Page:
Politics

Have we sold our dignity to Brasseries? – Clarisse Awa

Originally published on April 20, 2016

Photo by Les Brasseries du Cameroun

On April 19, 2016 I woke up to this article: “Cameroun: En plein débat sur la modification de la constitution, le gouvernement baisse le prix de la bière”. I was jolted awake upon reading this, as though a bolt of lightening traveled through my body. Quite simply, the article states that in the midst of debates on the modification of the constitution with respect to holding early presidential elections as President Paul Biya looks to run for the presidency yet again, the Minister of Commerce is launching a promotional campaign which will reduce the price of beers in Cameroon from April to July 2016. Do note: Biya has been president since November 1982, and prior to that served as prime minister under Ahmadou Ahidhjo’s regime from June 1975 until his ascendance to the presidency.

To the unfamiliar eye, this announcement might seem insignificant. To others, it might even be a source of joy. However, it is laden with indications about the current political atmosphere in Cameroon, the mental state of the Cameroonian public, and the manipulative policies and practices that define the relationship between the government and the citizenry.

My mind immediately rewound to this 2015 report by France 24 on an increase in the price of beer in order to fund the fight against Boko Haram in Cameroon:

One of the most essential points to draw from this report is that, in Cameroon, beer is highly associated with happiness, so much so that the consumption of beer has become deeply embedded into Cameroonian culture to the point where the public reacted to the proposed price hike with a campaign in protest called “Tu touches à ma bière, tu touches à la paix.” (translated into Mboko* English — “you mess with my beer, you messin’ with peace”) Thus, according to the one of the individuals interviewed, it is beer that creates and maintains peace in Cameroon. PAUSE…………………………….reflect on how critical this statement is to grasping, from a sociological perspective, why a reduction in the price of beer is a such a powerful, yet simple, means of averting the attention of Cameroonians from the process of political decision-making, and more so, a tactical means of preventing us from taking civic actions against the institutions at the root of our malfunctioning society.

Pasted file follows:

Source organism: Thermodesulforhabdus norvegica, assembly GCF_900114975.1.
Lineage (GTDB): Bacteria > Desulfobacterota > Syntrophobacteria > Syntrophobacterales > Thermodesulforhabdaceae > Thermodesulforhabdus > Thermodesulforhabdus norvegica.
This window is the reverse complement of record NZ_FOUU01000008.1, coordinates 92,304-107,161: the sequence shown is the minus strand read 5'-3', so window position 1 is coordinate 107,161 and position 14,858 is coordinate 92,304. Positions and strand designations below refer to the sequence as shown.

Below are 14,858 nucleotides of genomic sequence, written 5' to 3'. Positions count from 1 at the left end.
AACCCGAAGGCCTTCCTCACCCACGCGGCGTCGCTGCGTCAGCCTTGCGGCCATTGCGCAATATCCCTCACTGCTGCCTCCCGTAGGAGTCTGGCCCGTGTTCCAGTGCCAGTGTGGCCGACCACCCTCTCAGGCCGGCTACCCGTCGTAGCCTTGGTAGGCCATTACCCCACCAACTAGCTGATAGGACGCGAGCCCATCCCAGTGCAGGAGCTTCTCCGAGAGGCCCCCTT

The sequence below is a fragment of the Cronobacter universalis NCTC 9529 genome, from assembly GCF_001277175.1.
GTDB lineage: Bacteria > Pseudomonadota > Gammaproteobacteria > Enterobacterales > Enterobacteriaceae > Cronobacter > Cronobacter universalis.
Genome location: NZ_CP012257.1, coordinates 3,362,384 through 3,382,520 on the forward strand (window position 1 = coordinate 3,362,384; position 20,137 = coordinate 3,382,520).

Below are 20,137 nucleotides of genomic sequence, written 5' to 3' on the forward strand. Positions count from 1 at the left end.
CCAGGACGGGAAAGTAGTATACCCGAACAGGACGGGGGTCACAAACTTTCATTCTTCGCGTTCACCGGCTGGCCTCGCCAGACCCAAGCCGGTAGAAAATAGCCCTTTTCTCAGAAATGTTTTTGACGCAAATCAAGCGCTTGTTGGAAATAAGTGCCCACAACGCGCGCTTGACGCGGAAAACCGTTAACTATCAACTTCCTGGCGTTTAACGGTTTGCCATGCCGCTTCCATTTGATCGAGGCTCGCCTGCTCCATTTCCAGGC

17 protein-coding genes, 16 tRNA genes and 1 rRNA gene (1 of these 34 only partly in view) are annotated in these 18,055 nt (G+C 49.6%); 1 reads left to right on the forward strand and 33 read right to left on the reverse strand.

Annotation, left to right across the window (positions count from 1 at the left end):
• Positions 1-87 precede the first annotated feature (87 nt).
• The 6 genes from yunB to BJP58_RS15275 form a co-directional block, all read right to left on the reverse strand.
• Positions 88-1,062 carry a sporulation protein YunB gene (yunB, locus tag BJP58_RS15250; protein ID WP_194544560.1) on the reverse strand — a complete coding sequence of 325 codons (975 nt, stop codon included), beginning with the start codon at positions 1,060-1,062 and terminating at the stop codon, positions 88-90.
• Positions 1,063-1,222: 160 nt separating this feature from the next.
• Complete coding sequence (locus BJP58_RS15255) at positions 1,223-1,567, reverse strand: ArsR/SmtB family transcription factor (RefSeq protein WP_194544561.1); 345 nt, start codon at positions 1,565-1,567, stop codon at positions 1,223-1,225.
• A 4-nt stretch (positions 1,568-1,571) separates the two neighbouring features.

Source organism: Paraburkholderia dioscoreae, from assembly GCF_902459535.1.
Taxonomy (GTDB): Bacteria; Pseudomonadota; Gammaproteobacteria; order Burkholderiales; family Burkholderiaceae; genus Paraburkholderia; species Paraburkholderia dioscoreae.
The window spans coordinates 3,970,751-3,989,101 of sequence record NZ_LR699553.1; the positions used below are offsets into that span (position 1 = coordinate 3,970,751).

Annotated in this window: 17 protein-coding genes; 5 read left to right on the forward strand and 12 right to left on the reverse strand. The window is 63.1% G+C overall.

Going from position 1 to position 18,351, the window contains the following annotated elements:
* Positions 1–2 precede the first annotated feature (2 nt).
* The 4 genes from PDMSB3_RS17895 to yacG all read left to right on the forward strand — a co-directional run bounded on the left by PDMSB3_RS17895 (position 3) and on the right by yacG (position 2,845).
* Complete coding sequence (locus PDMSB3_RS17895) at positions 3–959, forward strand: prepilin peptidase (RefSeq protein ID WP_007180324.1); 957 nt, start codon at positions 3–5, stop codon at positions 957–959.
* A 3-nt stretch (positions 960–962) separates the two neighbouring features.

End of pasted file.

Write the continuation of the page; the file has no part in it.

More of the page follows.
As a Cameroonian, I will be the first to admit — Yes, I enjoy going to the bar and sharing fun moments over some Guinness Smooth, 33 Export or whatever floats the boat. However, for far too many people the consumption of beer has seemingly moved from an occasional/social indulgence to somewhat of a profession. We could try to rationalize this by pointing to the depressed state of Cameroonian society caused by the turbulence of economic woes and ineffective governance. In that light, it could be said that the excess consumption of beer is a means of drowning our sorrows. I could agree with that; however, accepting and prolonging this state does nothing to change our ailment. Rather, it continues to enable our own destruction.

There are so many disturbing things about the place of beer in our society — why is it that there are more bars on any stretch of a few kilometers than there are centers of learning, whether they be schools, libraries or tutoring centers? How is it that Les Brasseries du Cameroun so deeply understands its value chain and has mastered its supply chain, to the extent that even a person in the most remote village can buy a bottle of Castel Beer without a sweat, meanwhile that same person does not have easy access to medications in that same village? The questions go on and on, and these are questions we must ask and confront.

What we should grasp here is that the conditions under which the government can purposefully and strategically launch a campaign to reduce the price of beer at such a critical period, are not accidental and are by no means simply a result of the emotive needs of individuals or the cultural peculiarities of Cameroonians. The conditions have been created through a series of intertwined political and social processes. As a friend told me while I furiously ranted my thoughts after reading the article that ignited this post: “There are certain tools each government uses to control its people.

We must start by breaking down and analyzing the above quote, for it is only when one understands the conditions of his plight that he can meaningfully react. I began this process for myself in my Bachelor’s thesis entitled “Understanding the State of Fragmented Nation-building in Cameroon”, which I will soon upload here for easy reading.

My question to you at this point is this: where is our dignity and how do we get it back?


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